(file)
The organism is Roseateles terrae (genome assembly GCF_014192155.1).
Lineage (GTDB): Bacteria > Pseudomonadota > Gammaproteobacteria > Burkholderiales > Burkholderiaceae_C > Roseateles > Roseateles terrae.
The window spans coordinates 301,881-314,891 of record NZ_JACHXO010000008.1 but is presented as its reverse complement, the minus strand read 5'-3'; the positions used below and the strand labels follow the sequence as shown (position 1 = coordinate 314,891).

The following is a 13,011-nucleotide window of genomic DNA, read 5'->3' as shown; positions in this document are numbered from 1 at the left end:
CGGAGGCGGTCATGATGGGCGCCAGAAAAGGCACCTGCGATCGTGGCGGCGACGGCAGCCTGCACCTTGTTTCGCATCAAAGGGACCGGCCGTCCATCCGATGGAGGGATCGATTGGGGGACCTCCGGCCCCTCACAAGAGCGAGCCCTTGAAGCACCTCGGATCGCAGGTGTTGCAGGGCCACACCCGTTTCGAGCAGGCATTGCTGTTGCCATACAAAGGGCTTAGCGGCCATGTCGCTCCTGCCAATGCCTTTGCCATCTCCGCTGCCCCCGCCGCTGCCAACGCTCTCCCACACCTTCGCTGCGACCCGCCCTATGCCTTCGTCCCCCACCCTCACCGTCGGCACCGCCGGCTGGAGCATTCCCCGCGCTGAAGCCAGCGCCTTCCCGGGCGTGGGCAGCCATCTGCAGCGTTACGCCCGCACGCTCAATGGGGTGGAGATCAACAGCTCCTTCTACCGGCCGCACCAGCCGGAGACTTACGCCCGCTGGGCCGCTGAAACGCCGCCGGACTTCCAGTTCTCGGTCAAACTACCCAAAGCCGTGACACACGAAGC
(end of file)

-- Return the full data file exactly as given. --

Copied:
The organism is Roseateles terrae (genome assembly GCF_014192155.1).
Lineage (GTDB): Bacteria > Pseudomonadota > Gammaproteobacteria > Burkholderiales > Burkholderiaceae_C > Roseateles > Roseateles terrae.
The window spans coordinates 301,881-314,891 of record NZ_JACHXO010000008.1 but is presented as its reverse complement, the minus strand read 5'-3'; the positions used below and the strand labels follow the sequence as shown (position 1 = coordinate 314,891).

The following is a 13,011-nucleotide window of genomic DNA, read 5'->3' as shown; positions in this document are numbered from 1 at the left end:
CGGAGGCGGTCATGATGGGCGCCAGAAAAGGCACCTGCGATCGTGGCGGCGACGGCAGCCTGCACCTTGTTTCGCATCAAAGGGACCGGCCGTCCATCCGATGGAGGGATCGATTGGGGGACCTCCGGCCCCTCACAAGAGCGAGCCCTTGAAGCACCTCGGATCGCAGGTGTTGCAGGGCCACACCCGTTTCGAGCAGGCATTGCTGTTGCCATACAAAGGGCTTAGCGGCCATGTCGCTCCTGCCAATGCCTTTGCCATCTCCGCTGCCCCCGCCGCTGCCAACGCTCTCCCACACCTTCGCTGCGACCCGCCCTATGCCTTCGTCCCCCACCCTCACCGTCGGCACCGCCGGCTGGAGCATTCCCCGCGCTGAAGCCAGCGCCTTCCCGGGCGTGGGCAGCCATCTGCAGCGTTACGCCCGCACGCTCAATGGGGTGGAGATCAACAGCTCCTTCTACCGGCCGCACCAGCCGGAGACTTACGCCCGCTGGGCCGCTGAAACGCCGCCGGACTTCCAGTTCTCGGTCAAACTACCCAAAGCCGTGACACACGAAGC